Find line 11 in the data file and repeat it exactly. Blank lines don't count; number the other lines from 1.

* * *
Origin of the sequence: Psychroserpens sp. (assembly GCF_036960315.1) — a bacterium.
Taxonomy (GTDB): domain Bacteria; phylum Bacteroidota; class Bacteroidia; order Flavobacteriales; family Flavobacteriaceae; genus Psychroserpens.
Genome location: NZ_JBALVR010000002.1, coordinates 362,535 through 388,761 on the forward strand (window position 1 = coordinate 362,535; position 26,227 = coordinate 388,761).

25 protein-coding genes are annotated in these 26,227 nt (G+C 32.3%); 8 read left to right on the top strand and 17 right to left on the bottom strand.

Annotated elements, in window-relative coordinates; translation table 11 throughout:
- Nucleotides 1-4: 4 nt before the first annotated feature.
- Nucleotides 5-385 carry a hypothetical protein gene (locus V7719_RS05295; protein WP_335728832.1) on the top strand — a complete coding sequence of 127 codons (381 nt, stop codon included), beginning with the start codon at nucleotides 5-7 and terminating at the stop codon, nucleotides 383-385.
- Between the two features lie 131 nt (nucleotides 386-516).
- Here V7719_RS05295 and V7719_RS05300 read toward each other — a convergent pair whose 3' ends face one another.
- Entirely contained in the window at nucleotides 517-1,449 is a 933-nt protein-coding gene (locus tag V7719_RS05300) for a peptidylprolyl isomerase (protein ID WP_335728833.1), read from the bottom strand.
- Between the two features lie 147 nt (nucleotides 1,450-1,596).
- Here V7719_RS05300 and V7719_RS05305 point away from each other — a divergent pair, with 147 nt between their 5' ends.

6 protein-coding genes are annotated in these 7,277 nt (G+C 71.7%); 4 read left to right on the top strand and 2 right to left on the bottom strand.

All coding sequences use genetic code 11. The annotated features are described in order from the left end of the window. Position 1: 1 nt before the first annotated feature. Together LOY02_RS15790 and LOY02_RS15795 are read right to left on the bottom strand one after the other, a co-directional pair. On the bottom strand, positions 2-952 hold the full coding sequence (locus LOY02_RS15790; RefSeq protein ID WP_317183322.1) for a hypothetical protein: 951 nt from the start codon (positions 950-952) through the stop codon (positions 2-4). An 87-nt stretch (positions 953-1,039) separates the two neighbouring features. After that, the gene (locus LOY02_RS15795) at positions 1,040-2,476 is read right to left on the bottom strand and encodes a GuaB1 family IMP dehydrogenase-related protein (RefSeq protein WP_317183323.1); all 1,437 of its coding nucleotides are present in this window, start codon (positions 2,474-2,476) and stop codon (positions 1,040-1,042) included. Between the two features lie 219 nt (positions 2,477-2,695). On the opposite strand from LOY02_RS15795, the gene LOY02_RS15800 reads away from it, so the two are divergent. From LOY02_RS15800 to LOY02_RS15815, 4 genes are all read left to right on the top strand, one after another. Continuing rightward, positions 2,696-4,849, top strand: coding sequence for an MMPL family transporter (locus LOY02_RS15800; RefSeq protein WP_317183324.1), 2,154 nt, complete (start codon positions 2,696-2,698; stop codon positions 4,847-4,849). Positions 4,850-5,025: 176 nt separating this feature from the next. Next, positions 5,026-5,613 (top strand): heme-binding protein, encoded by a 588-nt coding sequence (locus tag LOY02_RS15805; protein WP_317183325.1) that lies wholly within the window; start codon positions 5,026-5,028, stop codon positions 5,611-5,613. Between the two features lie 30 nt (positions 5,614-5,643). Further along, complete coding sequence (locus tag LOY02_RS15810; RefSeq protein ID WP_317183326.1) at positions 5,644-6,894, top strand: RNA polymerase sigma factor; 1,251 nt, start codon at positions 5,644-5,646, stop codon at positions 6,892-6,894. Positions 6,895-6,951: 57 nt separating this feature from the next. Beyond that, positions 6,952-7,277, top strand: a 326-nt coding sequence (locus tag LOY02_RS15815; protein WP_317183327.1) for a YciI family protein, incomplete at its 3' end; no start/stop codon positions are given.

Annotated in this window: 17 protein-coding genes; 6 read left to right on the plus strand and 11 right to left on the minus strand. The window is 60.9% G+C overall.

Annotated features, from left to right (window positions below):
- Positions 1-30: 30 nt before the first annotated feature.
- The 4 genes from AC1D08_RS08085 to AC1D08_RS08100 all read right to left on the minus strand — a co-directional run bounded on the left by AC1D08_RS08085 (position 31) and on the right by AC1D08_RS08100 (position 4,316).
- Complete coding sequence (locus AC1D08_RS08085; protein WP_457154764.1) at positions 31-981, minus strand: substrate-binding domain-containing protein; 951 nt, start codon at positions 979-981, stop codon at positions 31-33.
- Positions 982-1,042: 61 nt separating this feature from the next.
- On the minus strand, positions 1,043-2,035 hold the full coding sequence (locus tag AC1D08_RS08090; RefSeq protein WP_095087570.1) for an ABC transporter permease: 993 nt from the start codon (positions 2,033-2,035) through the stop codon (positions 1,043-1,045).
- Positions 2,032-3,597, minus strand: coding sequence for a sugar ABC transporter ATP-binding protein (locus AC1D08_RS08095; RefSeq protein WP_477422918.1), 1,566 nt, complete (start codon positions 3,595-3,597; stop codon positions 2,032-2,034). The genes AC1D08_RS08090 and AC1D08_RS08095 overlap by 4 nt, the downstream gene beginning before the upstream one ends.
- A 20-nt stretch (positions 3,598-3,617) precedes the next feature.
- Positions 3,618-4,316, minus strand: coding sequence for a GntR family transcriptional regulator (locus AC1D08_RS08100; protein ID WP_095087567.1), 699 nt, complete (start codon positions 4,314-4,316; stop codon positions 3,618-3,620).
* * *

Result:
- Between the two features lie 147 nt (nucleotides 1,450-1,596).